“La La La I Can’t Hear You” Comes Home to Haunt GOP, in the Election, and on Climate
November 12, 2012
When Al Jazeera and The American Conservative are in agreement that you have a problem, you probably have a problem.
But the problem wasn’t just that conservative media gave Romney supporters bad information. The people in conservative media also seem to have been fully taken in by the idea that Romney would win and would do so in decisive fashion, and the campaign came to believe its own propaganda, too. As York notes, Romney didn’t have a prepared concession speech. It apparently never occurred to his campaign that he would lose. That’s not so remarkable by itself, but it is just one part of the overall pattern of the Romney campaign and the conservative movement’s reaction to Obama. Romney spent years running against a fantasy record and campaigning on a series of gross distortions and falsehoods, and so it shouldn’t be too surprising that his campaign and his conservative media boosters didn’t have the firmest grip on political reality.
After the election, a number of different people tweeted about a rather obvious connection – how the same people who didn’t believe the polls don’t believe global warming, either. There’s a further correlation here: On the polling side, the supposedly most liberally-biased pollsters actually came closest to hitting the mark, both in the Fordham analysis of national polls and a more sophisticated analysis of state polls by Emory political scientist Drew Linzer at his Votamatic website.
On the global warming side, a new study comparing climate models finds that those predicting the largest climate impacts by 2100 are the most accurate in modelling climate change that’s already occurred – specifically, humidity levels related to cloud formation. In short, the reality being denied in both cases is even worse than it first appears, so attempts to “compromise” or give conservatives “the benefit of the doubt” actually lead us further astray (since I first wrote this, David Roberts of Grist has written an excellent comparison of the twin delusions).
But there is more than just a correlation here. There is a common causal factor involved: Conservatives, trusting their guts, have created their own separate reality, with their own authorities, and their reasoning dominated by ideology, where certain sorts of facts simply cannot intrude. Election day was one of those rare moments in which the bubble they live inside collapsed.
In the face of model projections like Silver’s, Jonah Goldberg said that “the soul … is not so easily number-crunched.” David Brooks warnedthat “experts with fancy computer models are terrible at predicting human behavior.” Joe Scarborough said “anybody that thinks that this race is anything but a tossup right now is such an ideologue.” Peggy Noonan said that “the vibrations are right” for a Romney win. All sorts of conservative pundits were convinced the Romney campaign just felt like a winner.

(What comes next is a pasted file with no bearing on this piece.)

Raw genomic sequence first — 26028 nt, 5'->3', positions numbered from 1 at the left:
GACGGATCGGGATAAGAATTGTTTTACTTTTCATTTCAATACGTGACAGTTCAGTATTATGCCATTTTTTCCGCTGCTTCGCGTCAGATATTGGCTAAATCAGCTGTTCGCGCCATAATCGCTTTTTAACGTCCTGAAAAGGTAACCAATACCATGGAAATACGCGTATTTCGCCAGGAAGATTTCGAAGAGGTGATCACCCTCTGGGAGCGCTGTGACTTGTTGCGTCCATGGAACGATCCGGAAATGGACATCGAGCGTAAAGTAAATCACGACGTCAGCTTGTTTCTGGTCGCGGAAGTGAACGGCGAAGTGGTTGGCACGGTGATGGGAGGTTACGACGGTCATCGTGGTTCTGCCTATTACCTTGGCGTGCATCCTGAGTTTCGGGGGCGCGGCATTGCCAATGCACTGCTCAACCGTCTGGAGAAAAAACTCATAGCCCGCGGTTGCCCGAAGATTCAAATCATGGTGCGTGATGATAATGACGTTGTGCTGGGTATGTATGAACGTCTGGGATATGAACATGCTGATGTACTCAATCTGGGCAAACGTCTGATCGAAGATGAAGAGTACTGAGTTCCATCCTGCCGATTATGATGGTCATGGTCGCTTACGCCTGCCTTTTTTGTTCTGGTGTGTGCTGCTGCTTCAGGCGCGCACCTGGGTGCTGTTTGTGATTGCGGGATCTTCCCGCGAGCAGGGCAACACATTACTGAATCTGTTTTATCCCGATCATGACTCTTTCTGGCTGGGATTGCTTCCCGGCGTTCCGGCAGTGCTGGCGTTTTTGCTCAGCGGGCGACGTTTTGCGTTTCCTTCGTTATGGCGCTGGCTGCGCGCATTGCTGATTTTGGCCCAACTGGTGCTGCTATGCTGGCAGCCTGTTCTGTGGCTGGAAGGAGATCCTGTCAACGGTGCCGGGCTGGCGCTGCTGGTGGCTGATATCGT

Empiricism won. It didn’t win because it’s a truer faith or a superior ideology. It won because it works. It is the best way humans have figured out to set aside their perceptual limitations and cognitive shortcomings, to get a clear view of what’s happening and what’s to come.
As it happens, there’s another issue in American politics where empiricists are forecasting the future and being ignored. Here’s what the Nate Silvers of climate science are up to:
Looking back at 10 years of atmospheric humidity data from NASA satellites, [John Fasullo and Kevin Trenberth of the National Center for Atmospheric Research] examined two dozen of the world’s most sophisticated climate simulations. They found the simulations that most closely matched actual humidity measurements were also the ones that predicted the most extreme global warming.
In other words, by using real data, the scientists picked simulation winners and losers.
“The models at the higher end of temperature predictions uniformly did a better job,” Fasullo said. The simulations that fared worse — the ones predicting smaller temperature rises — “should be outright discounted,” he added.
That means the world could be in for a devastating increase of about eight degrees Fahrenheit by 2100, resulting in drastically higher seas, disappearing coastlines and more severe droughts, floods and other destructive weather.